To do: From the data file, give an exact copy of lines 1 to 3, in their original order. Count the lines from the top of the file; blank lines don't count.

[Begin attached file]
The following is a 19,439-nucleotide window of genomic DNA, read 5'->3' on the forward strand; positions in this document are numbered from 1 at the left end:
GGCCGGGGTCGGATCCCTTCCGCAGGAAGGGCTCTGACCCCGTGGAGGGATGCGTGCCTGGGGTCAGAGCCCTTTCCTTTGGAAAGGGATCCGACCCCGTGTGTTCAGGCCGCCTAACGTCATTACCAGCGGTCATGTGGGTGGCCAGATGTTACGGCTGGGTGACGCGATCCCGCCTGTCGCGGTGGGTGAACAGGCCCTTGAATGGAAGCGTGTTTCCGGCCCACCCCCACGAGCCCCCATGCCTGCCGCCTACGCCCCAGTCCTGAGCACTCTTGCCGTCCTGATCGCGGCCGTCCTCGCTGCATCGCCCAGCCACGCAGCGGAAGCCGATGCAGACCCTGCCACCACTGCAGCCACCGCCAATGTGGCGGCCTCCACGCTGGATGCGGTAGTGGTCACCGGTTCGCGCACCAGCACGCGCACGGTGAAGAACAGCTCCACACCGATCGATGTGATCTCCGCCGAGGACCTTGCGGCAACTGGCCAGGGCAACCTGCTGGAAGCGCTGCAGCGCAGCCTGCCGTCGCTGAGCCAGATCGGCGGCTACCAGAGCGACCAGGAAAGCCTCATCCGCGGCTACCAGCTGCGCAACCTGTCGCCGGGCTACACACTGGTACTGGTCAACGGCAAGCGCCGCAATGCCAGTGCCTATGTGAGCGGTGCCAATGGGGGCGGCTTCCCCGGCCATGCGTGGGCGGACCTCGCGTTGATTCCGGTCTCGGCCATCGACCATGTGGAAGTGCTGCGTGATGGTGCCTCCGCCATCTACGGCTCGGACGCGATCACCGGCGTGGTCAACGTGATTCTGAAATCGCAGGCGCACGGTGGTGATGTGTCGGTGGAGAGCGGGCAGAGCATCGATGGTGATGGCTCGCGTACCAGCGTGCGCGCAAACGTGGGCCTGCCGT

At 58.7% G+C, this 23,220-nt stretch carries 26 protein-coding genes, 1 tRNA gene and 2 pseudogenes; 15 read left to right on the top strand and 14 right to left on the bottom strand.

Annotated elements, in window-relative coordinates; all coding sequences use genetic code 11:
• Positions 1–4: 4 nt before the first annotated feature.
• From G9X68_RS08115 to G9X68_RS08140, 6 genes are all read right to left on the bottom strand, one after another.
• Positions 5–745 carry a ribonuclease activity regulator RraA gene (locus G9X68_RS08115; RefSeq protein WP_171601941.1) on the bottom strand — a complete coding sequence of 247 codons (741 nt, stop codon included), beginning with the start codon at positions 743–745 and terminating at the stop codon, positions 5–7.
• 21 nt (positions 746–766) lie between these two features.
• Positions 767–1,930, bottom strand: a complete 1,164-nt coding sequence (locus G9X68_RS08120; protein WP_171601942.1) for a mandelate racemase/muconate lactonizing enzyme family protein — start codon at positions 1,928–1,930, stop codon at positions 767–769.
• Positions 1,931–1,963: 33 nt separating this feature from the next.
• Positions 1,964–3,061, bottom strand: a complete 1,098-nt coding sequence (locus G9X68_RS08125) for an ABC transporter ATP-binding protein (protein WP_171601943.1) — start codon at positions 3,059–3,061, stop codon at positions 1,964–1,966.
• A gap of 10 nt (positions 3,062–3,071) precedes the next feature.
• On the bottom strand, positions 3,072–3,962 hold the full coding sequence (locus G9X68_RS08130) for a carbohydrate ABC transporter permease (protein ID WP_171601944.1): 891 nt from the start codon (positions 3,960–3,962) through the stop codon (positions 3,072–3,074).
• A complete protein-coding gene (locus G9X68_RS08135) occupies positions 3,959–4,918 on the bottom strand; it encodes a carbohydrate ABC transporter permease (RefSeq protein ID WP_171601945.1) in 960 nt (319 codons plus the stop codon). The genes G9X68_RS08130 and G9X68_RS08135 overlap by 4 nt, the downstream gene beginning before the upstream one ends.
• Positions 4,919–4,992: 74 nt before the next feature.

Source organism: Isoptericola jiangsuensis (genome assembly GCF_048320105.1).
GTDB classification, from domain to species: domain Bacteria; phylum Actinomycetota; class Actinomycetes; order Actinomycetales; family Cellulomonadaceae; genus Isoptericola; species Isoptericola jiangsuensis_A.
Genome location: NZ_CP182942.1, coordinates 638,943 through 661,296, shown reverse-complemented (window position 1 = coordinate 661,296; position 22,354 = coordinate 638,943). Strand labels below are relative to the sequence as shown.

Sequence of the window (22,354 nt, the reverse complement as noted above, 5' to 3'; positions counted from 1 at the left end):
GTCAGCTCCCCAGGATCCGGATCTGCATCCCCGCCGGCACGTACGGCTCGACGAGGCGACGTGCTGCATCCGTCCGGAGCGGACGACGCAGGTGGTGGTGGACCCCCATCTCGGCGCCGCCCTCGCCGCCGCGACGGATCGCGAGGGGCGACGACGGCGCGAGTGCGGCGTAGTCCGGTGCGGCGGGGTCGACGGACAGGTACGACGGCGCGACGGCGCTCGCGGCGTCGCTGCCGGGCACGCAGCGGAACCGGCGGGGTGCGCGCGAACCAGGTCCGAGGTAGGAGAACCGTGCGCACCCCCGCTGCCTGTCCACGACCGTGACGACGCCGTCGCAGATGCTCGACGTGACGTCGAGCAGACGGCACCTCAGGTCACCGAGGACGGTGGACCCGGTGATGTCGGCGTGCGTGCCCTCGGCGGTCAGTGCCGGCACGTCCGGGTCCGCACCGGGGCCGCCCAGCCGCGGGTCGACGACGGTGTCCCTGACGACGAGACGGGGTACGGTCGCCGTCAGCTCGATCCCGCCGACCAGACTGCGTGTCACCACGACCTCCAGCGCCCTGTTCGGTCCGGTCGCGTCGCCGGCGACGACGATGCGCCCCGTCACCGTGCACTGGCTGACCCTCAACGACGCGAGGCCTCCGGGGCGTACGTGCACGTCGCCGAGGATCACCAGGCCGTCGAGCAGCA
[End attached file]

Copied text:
The following is a 19,439-nucleotide window of genomic DNA, read 5'->3' on the forward strand; positions in this document are numbered from 1 at the left end:
GGCCGGGGTCGGATCCCTTCCGCAGGAAGGGCTCTGACCCCGTGGAGGGATGCGTGCCTGGGGTCAGAGCCCTTTCCTTTGGAAAGGGATCCGACCCCGTGTGTTCAGGCCGCCTAACGTCATTACCAGCGGTCATGTGGGTGGCCAGATGTTACGGCTGGGTGACGCGATCCCGCCTGTCGCGGTGGGTGAACAGGCCCTTGAATGGAAGCGTGTTTCCGGCCCACCCCCACGAGCCCCCATGCCTGCCGCCTACGCCCCAGTCCTGAGCACTCTTGCCGTCCTGATCGCGGCCGTCCTCGCTGCATCGCCCAGCCACGCAGCGGAAGCCGATGCAGACCCTGCCACCACTGCAGCCACCGCCAATGTGGCGGCCTCCACGCTGGATGCGGTAGTGGTCACCGGTTCGCGCACCAGCACGCGCACGGTGAAGAACAGCTCCACACCGATCGATGTGATCTCCGCCGAGGACCTTGCGGCAACTGGCCAGGGCAACCTGCTGGAAGCGCTGCAGCGCAGCCTGCCGTCGCTGAGCCAGATCGGCGGCTACCAGAGCGACCAGGAAAGCCTCATCCGCGGCTACCAGCTGCGCAACCTGTCGCCGGGCTACACACTGGTACTGGTCAACGGCAAGCGCCGCAATGCCAGTGCCTATGTGAGCGGTGCCAATGGGGGCGGCTTCCCCGGCCATGCGTGGGCGGACCTCGCGTTGATTCCGGTCTCGGCCATCGACCATGTGGAAGTGCTGCGTGATGGTGCCTCCGCCATCTACGGCTCGGACGCGATCACCGGCGTGGTCAACGTGATTCTGAAATCGCAGGCGCACGGTGGTGATGTGTCGGTGGAGAGCGGGCAGAGCATCGATGGTGATGGCTCGCGTACCAGCGTGCGCGCAAACGTGGGCCTGCCGT

At 58.7% G+C, this 23,220-nt stretch carries 26 protein-coding genes, 1 tRNA gene and 2 pseudogenes; 15 read left to right on the top strand and 14 right to left on the bottom strand.